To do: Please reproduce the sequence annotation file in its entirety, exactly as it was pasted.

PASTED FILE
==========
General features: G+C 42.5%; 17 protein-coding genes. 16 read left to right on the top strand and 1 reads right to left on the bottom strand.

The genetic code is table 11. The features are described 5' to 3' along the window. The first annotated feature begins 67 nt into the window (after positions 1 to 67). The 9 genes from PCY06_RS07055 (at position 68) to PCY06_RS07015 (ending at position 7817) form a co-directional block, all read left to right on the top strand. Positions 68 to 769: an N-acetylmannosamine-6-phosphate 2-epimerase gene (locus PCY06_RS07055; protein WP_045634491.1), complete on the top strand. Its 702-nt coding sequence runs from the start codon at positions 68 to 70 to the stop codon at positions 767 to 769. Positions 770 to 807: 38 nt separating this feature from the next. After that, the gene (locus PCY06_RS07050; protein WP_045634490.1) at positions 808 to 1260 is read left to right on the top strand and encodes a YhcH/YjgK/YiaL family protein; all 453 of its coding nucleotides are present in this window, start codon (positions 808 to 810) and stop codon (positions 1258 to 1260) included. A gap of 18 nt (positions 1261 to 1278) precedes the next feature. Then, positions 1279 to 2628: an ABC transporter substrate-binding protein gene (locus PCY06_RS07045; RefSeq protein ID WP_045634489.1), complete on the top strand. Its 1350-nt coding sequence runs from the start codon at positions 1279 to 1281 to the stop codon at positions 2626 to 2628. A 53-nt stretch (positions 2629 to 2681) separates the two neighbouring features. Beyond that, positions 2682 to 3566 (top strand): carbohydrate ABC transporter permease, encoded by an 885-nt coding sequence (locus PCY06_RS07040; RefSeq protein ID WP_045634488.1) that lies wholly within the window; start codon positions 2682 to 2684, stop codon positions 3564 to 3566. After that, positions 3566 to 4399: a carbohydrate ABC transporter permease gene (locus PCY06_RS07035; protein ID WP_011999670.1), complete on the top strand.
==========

General features: G+C 42.5%; 17 protein-coding genes. 16 read left to right on the top strand and 1 reads right to left on the bottom strand.

The genetic code is table 11. The features are described 5' to 3' along the window. The first annotated feature begins 67 nt into the window (after positions 1 to 67). The 9 genes from PCY06_RS07055 (at position 68) to PCY06_RS07015 (ending at position 7817) form a co-directional block, all read left to right on the top strand. Positions 68 to 769: an N-acetylmannosamine-6-phosphate 2-epimerase gene (locus PCY06_RS07055; protein WP_045634491.1), complete on the top strand. Its 702-nt coding sequence runs from the start codon at positions 68 to 70 to the stop codon at positions 767 to 769. Positions 770 to 807: 38 nt separating this feature from the next. After that, the gene (locus PCY06_RS07050; protein WP_045634490.1) at positions 808 to 1260 is read left to right on the top strand and encodes a YhcH/YjgK/YiaL family protein; all 453 of its coding nucleotides are present in this window, start codon (positions 808 to 810) and stop codon (positions 1258 to 1260) included. A gap of 18 nt (positions 1261 to 1278) precedes the next feature. Then, positions 1279 to 2628: an ABC transporter substrate-binding protein gene (locus PCY06_RS07045; RefSeq protein ID WP_045634489.1), complete on the top strand. Its 1350-nt coding sequence runs from the start codon at positions 1279 to 1281 to the stop codon at positions 2626 to 2628. A 53-nt stretch (positions 2629 to 2681) separates the two neighbouring features. Beyond that, positions 2682 to 3566 (top strand): carbohydrate ABC transporter permease, encoded by an 885-nt coding sequence (locus PCY06_RS07040; RefSeq protein ID WP_045634488.1) that lies wholly within the window; start codon positions 2682 to 2684, stop codon positions 3564 to 3566. After that, positions 3566 to 4399: a carbohydrate ABC transporter permease gene (locus PCY06_RS07035; protein ID WP_011999670.1), complete on the top strand.